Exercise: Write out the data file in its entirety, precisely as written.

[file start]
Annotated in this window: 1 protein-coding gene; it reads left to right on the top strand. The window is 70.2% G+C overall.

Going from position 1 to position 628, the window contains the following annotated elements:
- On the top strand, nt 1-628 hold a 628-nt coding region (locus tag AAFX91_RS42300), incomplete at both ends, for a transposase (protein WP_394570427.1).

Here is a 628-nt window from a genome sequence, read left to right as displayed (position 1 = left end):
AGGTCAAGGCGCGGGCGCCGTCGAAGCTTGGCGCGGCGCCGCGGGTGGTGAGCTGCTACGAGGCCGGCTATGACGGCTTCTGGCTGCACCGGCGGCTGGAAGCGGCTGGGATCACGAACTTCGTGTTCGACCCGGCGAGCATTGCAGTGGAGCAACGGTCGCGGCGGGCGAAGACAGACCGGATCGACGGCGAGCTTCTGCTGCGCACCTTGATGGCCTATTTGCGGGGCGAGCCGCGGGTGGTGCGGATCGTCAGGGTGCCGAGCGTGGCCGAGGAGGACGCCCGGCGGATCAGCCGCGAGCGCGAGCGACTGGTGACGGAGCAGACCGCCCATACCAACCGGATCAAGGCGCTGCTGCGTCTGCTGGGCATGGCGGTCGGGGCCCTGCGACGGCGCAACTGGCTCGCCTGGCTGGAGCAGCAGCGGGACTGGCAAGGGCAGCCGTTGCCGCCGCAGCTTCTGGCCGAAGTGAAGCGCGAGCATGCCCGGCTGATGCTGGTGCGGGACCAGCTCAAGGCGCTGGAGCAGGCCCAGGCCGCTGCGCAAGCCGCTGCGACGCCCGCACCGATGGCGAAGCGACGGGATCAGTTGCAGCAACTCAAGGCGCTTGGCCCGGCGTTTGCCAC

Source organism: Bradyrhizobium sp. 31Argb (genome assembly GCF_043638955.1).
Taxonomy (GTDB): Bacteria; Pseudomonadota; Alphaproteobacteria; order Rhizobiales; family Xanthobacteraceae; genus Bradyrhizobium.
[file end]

Annotated in this window: 1 protein-coding gene; it reads left to right on the top strand. The window is 70.2% G+C overall.

Going from position 1 to position 628, the window contains the following annotated elements:
- On the top strand, nt 1-628 hold a 628-nt coding region (locus tag AAFX91_RS42300), incomplete at both ends, for a transposase (protein WP_394570427.1).

Here is a 628-nt window from a genome sequence, read left to right as displayed (position 1 = left end):
AGGTCAAGGCGCGGGCGCCGTCGAAGCTTGGCGCGGCGCCGCGGGTGGTGAGCTGCTACGAGGCCGGCTATGACGGCTTCTGGCTGCACCGGCGGCTGGAAGCGGCTGGGATCACGAACTTCGTGTTCGACCCGGCGAGCATTGCAGTGGAGCAACGGTCGCGGCGGGCGAAGACAGACCGGATCGACGGCGAGCTTCTGCTGCGCACCTTGATGGCCTATTTGCGGGGCGAGCCGCGGGTGGTGCGGATCGTCAGGGTGCCGAGCGTGGCCGAGGAGGACGCCCGGCGGATCAGCCGCGAGCGCGAGCGACTGGTGACGGAGCAGACCGCCCATACCAACCGGATCAAGGCGCTGCTGCGTCTGCTGGGCATGGCGGTCGGGGCCCTGCGACGGCGCAACTGGCTCGCCTGGCTGGAGCAGCAGCGGGACTGGCAAGGGCAGCCGTTGCCGCCGCAGCTTCTGGCCGAAGTGAAGCGCGAGCATGCCCGGCTGATGCTGGTGCGGGACCAGCTCAAGGCGCTGGAGCAGGCCCAGGCCGCTGCGCAAGCCGCTGCGACGCCCGCACCGATGGCGAAGCGACGGGATCAGTTGCAGCAACTCAAGGCGCTTGGCCCGGCGTTTGCCAC

Source organism: Bradyrhizobium sp. 31Argb (genome assembly GCF_043638955.1).
Taxonomy (GTDB): Bacteria; Pseudomonadota; Alphaproteobacteria; order Rhizobiales; family Xanthobacteraceae; genus Bradyrhizobium.